In Mevege it started to snow again on Thursday so we jumped at the opportunity to get back to the slopes. The snow was a delight to ski on, but the big, soft flakes were not so soft and lovely when speeding down the slope. The world was one big wall of white punctuated by blurry, colorful objects: other skiers and poles marking the edge of the slopes. The bright side was that the lines for the ski lifts were non-existent. We took it easy and stopped early to have a drink at La Folie Douce (Sweet Craziness), a fun bar at the top of one of the slopes. On sunny, busy days at the ski resort, this place is hoppin’. Check it out with this link:) They have an outside bar and dance area, with a live DJ, singers, and dancers. The dancers all have super cool styles, the kind of fun, inclusive dancing that makes one want to join in even when wearing clunky skiing boots.

Our last day of skiing was perfect. The snow was fresh and the weather was clear. Now I understand why skiing is so much better with clear, sunny weather. I have skied before when it was foggy, cloudy, or slightly rainy and I always thought that my skiing buddies complained too much about it. But now I realize that the best part about skiing is when one looks up from the slopes and sees the mountains towering above. They have an amazing energy!





There is absolutely nothing better than the fatigue after a long day of skiing and knowing that you have the right to do nothing and eat everything afterwards.

Two of the nights we ate raclette, a popular Swiss/French melted cheese meal. It is so amazing and delicious that I think I am going to dedicate a whole blog post to it later. Just a warning for anyone who visits me in France-raclette is the first meal I will treat you to and your life will never be the same again.

In between the raclette meals, Cyril and I went out to a restaurant to eat a traditional Savoyard cheese fondue. A cheese revelation, but my heart still belongs to raclette.

Mmmmm, Fondue! Image courtesy of

Another interesting food encounter: on the slopes one day we stopped at a restaurant that served a ‘sandwich americain’. It turned out to be hamburger patties, onions, tomatoes, and FRENCH FRIES all smothered in a sauce of one’s choosing and stuffed into a baguette bun. I am not sure how to interpret the name of this sandwich. Is it a compliment or an insult that this creative, delicious, fatty, outrageous sandwich is named after my county?

Cyril and I caught a night train back to Paris on Friday night. We had bunk beds reserved in the sleeping cars. With the rocking of the train I dreamt that I was skiing all night during the ride back into Paris.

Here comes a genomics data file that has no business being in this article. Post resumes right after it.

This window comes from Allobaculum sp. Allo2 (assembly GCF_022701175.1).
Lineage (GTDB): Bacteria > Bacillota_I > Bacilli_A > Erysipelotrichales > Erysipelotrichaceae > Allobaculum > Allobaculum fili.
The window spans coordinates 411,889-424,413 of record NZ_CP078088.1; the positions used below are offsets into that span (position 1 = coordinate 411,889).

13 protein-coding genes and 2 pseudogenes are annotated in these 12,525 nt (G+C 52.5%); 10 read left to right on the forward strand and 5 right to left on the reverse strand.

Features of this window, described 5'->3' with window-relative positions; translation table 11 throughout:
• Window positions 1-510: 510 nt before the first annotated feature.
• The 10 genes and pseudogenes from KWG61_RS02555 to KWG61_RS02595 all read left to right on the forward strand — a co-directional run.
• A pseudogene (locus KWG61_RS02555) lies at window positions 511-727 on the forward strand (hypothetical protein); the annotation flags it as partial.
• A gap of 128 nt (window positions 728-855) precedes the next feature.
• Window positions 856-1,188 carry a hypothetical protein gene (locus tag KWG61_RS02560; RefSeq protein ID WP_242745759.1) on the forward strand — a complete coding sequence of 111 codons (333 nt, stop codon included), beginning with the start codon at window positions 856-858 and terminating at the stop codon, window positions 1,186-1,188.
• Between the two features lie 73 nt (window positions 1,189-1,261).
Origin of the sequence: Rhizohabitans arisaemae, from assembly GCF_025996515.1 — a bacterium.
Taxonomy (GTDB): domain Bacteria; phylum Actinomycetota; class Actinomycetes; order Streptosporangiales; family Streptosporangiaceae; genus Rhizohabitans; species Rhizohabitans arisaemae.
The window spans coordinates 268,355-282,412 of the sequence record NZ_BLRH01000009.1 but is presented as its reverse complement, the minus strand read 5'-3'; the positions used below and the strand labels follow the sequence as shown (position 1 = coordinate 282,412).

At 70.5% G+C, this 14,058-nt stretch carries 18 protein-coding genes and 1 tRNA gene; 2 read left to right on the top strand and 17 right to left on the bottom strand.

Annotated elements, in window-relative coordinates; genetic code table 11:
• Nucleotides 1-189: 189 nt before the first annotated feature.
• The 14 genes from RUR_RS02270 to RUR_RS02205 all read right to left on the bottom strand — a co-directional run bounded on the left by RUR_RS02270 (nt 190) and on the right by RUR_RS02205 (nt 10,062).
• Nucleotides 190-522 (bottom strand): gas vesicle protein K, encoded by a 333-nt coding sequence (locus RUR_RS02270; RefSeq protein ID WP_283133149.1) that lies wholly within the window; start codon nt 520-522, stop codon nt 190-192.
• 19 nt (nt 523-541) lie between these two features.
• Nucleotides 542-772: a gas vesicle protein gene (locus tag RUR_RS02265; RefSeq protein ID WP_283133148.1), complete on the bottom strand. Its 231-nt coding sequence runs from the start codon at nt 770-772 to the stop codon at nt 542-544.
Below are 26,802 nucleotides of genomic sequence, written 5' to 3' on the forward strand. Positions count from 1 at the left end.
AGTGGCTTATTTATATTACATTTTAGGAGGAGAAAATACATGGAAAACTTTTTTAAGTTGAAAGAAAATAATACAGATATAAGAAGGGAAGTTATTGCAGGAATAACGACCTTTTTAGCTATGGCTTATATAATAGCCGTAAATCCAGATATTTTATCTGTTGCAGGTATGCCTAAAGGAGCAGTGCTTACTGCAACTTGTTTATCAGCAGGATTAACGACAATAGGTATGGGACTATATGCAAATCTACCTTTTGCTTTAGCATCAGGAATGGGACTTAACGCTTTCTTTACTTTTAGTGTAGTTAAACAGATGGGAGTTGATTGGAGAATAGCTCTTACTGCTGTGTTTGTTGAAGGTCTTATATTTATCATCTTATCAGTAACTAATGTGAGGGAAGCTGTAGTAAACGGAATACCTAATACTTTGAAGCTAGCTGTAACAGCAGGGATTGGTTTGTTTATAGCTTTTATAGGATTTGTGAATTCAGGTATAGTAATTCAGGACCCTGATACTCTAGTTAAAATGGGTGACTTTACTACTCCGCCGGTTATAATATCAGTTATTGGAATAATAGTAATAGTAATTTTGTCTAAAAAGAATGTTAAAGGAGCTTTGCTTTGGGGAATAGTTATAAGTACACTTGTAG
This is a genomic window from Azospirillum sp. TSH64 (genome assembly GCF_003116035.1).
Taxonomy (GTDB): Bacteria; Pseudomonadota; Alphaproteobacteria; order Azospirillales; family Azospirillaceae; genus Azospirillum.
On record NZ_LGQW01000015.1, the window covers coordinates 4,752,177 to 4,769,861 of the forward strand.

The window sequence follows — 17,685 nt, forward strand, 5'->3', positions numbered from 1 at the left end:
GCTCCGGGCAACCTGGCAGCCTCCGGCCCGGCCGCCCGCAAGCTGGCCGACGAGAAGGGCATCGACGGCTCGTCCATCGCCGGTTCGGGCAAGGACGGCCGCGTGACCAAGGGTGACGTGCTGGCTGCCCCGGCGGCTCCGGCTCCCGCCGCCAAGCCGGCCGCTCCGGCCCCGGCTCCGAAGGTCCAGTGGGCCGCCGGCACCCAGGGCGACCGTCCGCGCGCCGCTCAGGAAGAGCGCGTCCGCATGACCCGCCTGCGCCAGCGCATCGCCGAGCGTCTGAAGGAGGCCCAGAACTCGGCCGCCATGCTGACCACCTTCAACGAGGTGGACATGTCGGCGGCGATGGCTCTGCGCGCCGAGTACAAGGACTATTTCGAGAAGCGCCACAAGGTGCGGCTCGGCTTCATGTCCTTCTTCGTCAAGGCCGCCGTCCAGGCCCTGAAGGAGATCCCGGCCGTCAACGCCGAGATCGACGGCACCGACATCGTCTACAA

Night train, image courtesy of





Happy New Year Everybody!


French people love the New Year. They wish family, friends, and strangers a Happy New Year at least three weeks into January. They also say and write things like, ‘Good health to you and your family‘, ‘I wish you prosperity and success in all of your endeavors.‘ It sounds formal and strange in English, but natural in French.

One of my New Year’s resolutions is to draw and paint more. It would be a shame for me to not take advantage of being in such a beautiful city full of life and art! I started the year off right with a sketch of The Kiss by Auguste Rodin. Cyril and I visited the newly renovated Musée de Rodin on Sunday, a little jewel of a museum to check out if you ever visit Paris. (Another one of my New Year’s resolutions is to explore more Paris art museums.)

As sketch of the sculpture The Kiss by Rodin

January in France means two things: la galette de rois and les soldes.

La galette de rois, aka King’s cake, is a heavenly, sweet, flaky pastry traditionally made for the Epiphany, which falls on January 12th. French people love it, and eat it as desert throughout the whole month January.  This time of year, the bakery display cases are packed with the pastry and its traditional beverage, sparkling cider. If the galette de rois wasn’t so darn delicious I would get sick of it.

Our local bakery sporting the galette de rois and sparkling cider

Hidden inside each galette de rois is a little figurine. Whoever finds the figurine in their slice is the ‘King’ for the day and gets to wear a paper crown. In addition, the person who finds the figurine has to buy the next galette, but Cyril’s family only jokes about that part. To make sure that the galette slices are distributed randomly, sometimes the youngest person will go under the table and name the recipient of each slice as indicated by the server.

Cyril is so lucky! He has found the little figurine in his slice all four times we have eaten the galette de rois so far, be it with friends and family or just us two.

Cyril pitied me and gave me the crown and figurine (the yellow thing on my slice of galette)

Another very French January tradition is les soldes. Les soldes literally means the sales in English. In France, retail sales are regulated by the government. Most stores can only have sales twice a year, during specific periods in winter and summer. During this time, the last season’s stock goes on sale, and after each week, the prices are slashed more and more on remaining merchandise. The winter sales started on January 6th and will go for six weeks. Some people take the day off of work with their friends for the first day of the sales to snatch up the deals, because the clothes and sales items fly off the shelves. Many people buy most of their clothes during the sales. Normal people also tend to splurge during this time to buy designer items on sale. (Parisians love haute fashion, even if they can’t afford it.)

Les Galeries Lafayette, a famous french department store, is all ready for the sales.

Of course, when in Rome do as the Romans; I used a gift card I received from Cyril’s mother to buy a pair of shoes. Thanks Danielle!


Bonne année a tous!

À la prochaine:)